An arahant. He was a householder named Datta of Sāvatthi. On discovering that he had, though unwittingly, committed incest mit both his Mutter und sister, he was overcome mit anguish und left the world. He adopted a course of austerity, dwelling in a hut of palm leaves on the bank of the Ganges, hence his name. For a whole year he kept silence; in the second year he spoke but once to a woman who, in filling his bowl, spilt the milk, wishing to discover if he were dumb. In the third year he became an arahant.

In der Zeit von Padumuttara Buddha he was a householder, und supplied drinks to monks (Thag.v.127-8; ThagA.i.248f).

It is said (ThagA.195f.; Thig.224f) that after Gangātiriya's conception his Mutter was driven out of her house in the absence of her husband, her Mutter-in-law suspecting her of infidelity. The child was born in a travellers' rest-house in Rājagaha, whither she had gone in search of her husband, und was taken away by a caravan leader who happened to see it when its Mutter was away bathing. Later the woman was carried away by a robber chief, by whom she had a Tochter. One day, in a quarrel mit her husband, she threw her Tochter on the bed, wounding her on the head, und fearing her husband's wrath she fled to Rājagaha, where she became a courtesan und later mistress of Gangātiriya, who was unaware of his relationship to her. Some time afterwards he took to wife the robber's Tochter as well. One day, while looking at the young wife's head, the older one saw the wound, und as a result of her questions learnt the truth. Filled mit dismay, both Mutter und Tochter became nuns, und Gangātiriya left the world as erwähnt above.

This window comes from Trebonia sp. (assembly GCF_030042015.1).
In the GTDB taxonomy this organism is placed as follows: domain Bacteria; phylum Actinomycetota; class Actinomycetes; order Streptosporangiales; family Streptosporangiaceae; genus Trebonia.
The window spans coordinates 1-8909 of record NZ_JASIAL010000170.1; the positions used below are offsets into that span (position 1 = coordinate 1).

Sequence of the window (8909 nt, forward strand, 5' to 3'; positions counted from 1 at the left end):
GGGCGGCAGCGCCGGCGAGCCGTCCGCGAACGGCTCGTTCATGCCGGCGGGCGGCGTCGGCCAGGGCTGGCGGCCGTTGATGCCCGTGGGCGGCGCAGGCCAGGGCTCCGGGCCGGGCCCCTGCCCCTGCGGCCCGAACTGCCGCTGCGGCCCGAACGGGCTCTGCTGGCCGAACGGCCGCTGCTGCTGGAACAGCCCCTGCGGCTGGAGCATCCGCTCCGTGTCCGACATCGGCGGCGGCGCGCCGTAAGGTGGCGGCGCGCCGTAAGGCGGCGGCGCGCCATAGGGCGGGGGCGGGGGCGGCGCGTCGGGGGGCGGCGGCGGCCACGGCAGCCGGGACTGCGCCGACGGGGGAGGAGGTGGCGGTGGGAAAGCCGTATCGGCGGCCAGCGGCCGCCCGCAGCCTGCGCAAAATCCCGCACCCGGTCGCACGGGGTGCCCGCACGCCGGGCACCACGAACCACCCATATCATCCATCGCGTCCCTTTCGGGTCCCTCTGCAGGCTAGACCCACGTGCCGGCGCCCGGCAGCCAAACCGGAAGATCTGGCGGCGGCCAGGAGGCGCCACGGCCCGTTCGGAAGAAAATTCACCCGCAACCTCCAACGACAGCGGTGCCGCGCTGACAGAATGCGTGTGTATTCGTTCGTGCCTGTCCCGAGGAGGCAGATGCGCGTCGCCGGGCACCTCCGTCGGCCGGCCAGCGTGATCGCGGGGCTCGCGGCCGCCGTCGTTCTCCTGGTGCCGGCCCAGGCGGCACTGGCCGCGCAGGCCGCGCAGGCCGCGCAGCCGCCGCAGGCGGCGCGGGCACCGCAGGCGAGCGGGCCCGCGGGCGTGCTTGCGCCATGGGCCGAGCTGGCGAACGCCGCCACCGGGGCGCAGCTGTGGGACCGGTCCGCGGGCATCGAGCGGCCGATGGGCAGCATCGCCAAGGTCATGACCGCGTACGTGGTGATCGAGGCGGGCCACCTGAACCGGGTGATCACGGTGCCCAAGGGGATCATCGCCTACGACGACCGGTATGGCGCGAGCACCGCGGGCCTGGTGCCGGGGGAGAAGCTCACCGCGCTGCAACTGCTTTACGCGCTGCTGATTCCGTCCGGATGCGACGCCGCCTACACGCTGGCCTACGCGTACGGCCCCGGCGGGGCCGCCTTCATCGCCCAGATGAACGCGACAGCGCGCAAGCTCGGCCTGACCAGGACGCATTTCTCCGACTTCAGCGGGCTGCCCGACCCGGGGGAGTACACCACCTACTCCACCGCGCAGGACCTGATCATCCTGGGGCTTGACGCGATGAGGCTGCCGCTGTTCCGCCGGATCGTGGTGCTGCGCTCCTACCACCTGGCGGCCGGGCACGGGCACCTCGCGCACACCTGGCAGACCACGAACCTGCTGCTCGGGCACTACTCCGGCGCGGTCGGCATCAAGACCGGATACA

Gangātiriya is perhaps to be identified mit Udakadāyaka of the Apadāna. (Ap.ii.437; but the verses are also ascribed to Mahāgavaccha, ThagA.i.57).

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